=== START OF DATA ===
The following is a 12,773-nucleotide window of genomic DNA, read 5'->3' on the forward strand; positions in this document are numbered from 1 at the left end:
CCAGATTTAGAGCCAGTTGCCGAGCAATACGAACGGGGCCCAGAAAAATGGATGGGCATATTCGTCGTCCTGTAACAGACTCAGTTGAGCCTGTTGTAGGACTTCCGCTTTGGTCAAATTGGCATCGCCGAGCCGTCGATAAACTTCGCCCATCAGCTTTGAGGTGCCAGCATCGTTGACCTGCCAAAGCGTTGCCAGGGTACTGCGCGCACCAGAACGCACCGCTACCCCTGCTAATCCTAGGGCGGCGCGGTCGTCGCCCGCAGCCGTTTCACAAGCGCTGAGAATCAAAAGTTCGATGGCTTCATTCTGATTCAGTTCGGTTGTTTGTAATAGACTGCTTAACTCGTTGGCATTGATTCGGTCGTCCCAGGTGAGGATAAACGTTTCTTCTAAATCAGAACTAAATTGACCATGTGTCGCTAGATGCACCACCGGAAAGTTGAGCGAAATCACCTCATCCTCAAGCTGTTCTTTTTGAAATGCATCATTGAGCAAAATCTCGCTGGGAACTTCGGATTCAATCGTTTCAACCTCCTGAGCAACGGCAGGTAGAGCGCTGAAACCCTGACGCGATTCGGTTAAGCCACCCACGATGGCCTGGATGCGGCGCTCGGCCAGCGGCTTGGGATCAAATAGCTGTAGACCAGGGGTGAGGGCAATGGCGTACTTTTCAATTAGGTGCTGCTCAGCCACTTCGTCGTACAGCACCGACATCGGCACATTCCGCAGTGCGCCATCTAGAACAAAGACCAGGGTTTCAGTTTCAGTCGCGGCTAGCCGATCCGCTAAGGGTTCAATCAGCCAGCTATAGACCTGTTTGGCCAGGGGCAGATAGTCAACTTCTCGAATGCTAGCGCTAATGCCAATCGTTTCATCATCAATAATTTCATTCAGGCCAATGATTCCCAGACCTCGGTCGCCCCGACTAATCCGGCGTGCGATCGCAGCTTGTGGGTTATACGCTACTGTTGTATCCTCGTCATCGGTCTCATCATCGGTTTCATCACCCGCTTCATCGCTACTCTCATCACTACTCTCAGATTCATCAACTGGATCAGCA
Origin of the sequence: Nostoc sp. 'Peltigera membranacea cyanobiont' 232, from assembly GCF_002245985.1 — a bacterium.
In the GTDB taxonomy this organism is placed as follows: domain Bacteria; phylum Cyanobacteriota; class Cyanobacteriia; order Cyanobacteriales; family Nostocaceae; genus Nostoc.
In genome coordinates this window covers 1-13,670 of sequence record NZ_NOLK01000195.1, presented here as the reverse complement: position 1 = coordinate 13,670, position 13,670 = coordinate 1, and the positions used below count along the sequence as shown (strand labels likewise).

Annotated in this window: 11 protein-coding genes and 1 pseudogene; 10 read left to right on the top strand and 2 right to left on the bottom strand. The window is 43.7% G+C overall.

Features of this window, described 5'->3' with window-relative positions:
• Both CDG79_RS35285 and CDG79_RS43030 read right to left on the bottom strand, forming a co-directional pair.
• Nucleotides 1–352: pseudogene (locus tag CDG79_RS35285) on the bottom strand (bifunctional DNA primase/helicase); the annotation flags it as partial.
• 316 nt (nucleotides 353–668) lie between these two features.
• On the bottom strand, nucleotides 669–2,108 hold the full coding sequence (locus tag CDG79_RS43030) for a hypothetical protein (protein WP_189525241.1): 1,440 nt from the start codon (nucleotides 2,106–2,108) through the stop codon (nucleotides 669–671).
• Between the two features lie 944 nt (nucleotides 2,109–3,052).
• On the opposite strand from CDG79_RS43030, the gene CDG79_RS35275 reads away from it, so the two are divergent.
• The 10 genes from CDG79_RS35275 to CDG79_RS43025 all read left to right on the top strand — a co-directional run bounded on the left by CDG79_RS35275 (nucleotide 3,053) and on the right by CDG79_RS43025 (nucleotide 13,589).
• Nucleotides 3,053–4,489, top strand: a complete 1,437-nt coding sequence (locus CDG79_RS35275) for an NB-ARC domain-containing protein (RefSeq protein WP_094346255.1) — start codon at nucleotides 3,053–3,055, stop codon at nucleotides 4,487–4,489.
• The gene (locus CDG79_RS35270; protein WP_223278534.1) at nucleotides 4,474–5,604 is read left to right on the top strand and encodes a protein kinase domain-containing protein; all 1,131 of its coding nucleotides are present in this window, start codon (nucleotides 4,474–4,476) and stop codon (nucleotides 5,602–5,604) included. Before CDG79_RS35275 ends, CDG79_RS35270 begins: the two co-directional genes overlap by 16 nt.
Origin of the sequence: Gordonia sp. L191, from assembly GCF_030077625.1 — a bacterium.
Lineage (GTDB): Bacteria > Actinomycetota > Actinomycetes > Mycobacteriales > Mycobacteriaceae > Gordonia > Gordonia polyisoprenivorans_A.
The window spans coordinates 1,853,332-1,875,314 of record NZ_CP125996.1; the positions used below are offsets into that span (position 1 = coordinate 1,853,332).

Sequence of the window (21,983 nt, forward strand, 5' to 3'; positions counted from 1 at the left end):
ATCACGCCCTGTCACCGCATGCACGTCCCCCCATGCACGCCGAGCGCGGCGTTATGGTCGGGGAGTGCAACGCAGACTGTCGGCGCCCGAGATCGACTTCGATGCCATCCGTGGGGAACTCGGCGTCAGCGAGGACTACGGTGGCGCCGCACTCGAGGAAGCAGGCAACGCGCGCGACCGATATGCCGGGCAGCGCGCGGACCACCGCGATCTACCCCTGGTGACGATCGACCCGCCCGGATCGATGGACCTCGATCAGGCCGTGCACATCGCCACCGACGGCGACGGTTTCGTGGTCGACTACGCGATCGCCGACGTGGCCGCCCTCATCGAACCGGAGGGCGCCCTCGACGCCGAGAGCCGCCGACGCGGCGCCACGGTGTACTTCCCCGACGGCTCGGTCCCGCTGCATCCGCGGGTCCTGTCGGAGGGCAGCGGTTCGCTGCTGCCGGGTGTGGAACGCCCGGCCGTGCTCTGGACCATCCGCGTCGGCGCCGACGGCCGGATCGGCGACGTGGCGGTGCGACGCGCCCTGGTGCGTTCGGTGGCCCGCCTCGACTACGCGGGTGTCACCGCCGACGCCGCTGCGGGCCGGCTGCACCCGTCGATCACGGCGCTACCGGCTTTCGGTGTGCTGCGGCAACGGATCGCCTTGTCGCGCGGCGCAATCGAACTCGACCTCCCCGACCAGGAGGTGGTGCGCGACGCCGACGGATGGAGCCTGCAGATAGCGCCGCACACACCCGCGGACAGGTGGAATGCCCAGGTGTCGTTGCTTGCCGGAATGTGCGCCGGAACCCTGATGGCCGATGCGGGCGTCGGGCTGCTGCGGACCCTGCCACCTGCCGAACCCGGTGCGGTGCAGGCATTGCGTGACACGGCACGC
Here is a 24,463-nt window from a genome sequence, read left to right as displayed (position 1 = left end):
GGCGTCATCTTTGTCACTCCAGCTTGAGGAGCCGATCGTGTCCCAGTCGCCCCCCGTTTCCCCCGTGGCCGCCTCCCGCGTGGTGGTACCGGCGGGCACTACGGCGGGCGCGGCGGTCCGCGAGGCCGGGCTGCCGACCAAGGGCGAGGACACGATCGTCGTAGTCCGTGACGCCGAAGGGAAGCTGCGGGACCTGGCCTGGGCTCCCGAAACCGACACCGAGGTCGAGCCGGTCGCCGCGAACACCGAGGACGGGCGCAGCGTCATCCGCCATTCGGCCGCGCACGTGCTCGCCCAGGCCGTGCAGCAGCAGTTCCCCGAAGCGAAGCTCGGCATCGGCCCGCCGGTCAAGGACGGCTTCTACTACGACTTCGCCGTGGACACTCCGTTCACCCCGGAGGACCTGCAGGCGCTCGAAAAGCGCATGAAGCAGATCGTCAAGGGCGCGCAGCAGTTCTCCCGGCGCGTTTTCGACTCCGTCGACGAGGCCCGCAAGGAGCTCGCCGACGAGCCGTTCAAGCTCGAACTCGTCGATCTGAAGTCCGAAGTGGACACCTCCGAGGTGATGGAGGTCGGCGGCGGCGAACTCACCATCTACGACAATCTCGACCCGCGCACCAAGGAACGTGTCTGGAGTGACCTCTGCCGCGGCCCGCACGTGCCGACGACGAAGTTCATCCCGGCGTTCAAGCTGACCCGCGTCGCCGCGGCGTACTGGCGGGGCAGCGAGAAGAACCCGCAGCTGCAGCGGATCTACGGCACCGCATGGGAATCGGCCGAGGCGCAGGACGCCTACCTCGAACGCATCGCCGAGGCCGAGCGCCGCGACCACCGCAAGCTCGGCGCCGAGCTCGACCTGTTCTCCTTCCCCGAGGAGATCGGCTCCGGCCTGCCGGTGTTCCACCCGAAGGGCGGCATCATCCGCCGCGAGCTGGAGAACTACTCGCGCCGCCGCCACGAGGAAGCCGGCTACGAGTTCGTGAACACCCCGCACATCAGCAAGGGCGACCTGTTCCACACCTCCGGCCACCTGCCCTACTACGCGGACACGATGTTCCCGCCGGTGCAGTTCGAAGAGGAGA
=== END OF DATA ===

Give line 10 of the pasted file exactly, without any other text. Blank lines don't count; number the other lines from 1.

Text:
• 316 nt (nucleotides 353–668) lie between these two features.